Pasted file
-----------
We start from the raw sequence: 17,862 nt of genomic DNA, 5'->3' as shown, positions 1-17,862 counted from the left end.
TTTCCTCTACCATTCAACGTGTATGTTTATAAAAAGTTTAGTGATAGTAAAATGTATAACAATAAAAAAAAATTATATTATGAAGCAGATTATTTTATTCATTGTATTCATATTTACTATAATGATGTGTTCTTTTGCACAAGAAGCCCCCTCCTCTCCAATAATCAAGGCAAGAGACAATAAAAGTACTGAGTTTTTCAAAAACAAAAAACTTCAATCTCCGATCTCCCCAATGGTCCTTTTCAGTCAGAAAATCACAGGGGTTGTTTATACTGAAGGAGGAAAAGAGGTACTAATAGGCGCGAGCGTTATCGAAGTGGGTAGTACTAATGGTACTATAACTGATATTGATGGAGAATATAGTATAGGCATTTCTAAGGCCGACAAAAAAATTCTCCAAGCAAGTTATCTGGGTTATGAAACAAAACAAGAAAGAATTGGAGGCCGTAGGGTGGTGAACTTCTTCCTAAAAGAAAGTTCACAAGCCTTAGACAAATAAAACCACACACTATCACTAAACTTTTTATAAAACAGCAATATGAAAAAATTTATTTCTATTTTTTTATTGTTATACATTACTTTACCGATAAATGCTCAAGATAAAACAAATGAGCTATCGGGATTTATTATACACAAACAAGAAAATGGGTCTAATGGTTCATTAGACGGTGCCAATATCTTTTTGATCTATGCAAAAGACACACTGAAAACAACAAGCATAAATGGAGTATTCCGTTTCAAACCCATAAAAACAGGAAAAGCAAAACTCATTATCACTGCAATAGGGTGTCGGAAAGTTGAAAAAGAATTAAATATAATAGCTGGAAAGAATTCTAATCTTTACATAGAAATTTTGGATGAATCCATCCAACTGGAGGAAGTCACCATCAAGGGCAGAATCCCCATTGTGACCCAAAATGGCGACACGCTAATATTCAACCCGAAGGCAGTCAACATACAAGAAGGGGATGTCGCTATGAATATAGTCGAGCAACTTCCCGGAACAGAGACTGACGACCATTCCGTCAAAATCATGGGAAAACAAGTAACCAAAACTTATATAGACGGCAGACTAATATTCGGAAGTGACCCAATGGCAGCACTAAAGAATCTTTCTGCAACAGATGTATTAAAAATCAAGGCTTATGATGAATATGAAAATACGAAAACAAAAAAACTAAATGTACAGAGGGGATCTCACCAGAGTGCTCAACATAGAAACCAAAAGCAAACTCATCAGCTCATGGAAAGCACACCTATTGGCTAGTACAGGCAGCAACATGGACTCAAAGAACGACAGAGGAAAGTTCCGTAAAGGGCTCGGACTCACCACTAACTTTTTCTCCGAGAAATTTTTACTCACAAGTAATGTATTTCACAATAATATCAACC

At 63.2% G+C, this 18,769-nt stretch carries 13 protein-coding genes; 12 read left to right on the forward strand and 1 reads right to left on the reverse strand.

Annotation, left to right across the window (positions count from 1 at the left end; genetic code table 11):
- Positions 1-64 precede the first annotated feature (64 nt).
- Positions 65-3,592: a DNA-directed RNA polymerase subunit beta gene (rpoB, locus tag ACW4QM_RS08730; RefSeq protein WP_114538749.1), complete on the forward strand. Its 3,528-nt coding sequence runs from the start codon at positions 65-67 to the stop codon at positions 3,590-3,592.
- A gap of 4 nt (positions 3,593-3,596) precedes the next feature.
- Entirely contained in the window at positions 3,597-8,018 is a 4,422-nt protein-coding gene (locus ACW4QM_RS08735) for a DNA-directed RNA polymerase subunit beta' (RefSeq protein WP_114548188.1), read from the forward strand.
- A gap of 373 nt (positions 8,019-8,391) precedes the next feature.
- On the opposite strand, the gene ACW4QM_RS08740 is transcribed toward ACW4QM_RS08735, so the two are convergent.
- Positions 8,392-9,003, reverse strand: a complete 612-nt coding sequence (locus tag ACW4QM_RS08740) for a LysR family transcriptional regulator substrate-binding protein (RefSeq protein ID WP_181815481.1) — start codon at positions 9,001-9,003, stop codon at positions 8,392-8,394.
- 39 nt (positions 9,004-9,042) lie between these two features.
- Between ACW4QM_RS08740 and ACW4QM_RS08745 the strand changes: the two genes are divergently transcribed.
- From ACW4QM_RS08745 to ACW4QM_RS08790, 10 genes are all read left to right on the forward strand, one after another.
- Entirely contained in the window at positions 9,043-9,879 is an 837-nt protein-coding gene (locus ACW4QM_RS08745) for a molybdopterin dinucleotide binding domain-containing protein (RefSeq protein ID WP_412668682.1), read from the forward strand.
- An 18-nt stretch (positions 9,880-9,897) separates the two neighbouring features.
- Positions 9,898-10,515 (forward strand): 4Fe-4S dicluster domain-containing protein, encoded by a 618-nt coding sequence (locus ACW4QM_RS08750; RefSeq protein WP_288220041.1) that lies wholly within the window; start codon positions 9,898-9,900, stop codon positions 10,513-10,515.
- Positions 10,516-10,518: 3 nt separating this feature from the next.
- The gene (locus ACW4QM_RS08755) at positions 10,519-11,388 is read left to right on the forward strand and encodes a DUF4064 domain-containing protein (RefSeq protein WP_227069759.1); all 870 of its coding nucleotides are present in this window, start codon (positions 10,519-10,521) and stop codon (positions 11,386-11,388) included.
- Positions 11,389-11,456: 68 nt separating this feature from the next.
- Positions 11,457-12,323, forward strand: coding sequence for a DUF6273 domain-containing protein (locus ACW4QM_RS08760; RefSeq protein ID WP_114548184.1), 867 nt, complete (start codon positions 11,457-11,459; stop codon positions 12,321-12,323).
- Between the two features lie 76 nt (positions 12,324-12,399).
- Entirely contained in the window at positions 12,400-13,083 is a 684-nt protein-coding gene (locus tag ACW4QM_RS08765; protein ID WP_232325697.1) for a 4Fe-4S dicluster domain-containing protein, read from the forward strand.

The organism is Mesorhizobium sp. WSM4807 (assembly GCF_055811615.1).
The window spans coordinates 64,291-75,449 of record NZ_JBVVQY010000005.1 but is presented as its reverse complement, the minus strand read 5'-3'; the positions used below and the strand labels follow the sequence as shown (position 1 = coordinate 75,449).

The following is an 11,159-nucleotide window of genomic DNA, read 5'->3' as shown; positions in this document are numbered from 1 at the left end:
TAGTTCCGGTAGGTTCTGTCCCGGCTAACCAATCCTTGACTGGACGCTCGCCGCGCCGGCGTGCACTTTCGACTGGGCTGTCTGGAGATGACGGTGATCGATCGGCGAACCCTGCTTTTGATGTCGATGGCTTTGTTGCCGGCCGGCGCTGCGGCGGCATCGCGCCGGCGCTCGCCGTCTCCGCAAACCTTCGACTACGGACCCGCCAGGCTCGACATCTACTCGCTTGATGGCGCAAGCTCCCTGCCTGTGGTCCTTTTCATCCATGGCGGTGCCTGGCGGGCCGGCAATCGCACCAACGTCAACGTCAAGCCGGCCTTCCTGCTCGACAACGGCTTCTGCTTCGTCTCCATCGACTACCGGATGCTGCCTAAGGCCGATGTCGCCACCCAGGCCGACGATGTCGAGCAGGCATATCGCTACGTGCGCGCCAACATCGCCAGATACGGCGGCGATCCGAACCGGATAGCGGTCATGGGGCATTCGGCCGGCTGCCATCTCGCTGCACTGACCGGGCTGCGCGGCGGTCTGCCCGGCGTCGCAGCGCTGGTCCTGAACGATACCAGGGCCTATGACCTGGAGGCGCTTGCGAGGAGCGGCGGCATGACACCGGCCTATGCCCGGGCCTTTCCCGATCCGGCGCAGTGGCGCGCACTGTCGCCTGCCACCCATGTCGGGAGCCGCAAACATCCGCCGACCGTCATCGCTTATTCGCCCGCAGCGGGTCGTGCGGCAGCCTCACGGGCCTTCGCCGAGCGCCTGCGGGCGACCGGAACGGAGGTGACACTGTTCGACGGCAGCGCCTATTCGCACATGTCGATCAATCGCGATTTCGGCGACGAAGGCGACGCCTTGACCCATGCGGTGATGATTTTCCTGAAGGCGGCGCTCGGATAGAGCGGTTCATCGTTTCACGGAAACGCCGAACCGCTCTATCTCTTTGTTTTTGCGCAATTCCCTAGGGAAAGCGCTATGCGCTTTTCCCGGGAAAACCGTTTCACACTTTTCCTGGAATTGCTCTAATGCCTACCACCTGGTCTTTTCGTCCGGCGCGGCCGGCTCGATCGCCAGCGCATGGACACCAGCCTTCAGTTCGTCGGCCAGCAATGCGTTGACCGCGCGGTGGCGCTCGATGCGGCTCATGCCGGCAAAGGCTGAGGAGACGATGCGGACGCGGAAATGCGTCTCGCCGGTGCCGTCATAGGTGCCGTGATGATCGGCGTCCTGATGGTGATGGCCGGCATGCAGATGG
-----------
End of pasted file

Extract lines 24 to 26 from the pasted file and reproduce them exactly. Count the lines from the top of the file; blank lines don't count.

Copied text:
The organism is Mesorhizobium sp. WSM4807 (assembly GCF_055811615.1).
The window spans coordinates 64,291-75,449 of record NZ_JBVVQY010000005.1 but is presented as its reverse complement, the minus strand read 5'-3'; the positions used below and the strand labels follow the sequence as shown (position 1 = coordinate 75,449).

The following is an 11,159-nucleotide window of genomic DNA, read 5'->3' as shown; positions in this document are numbered from 1 at the left end: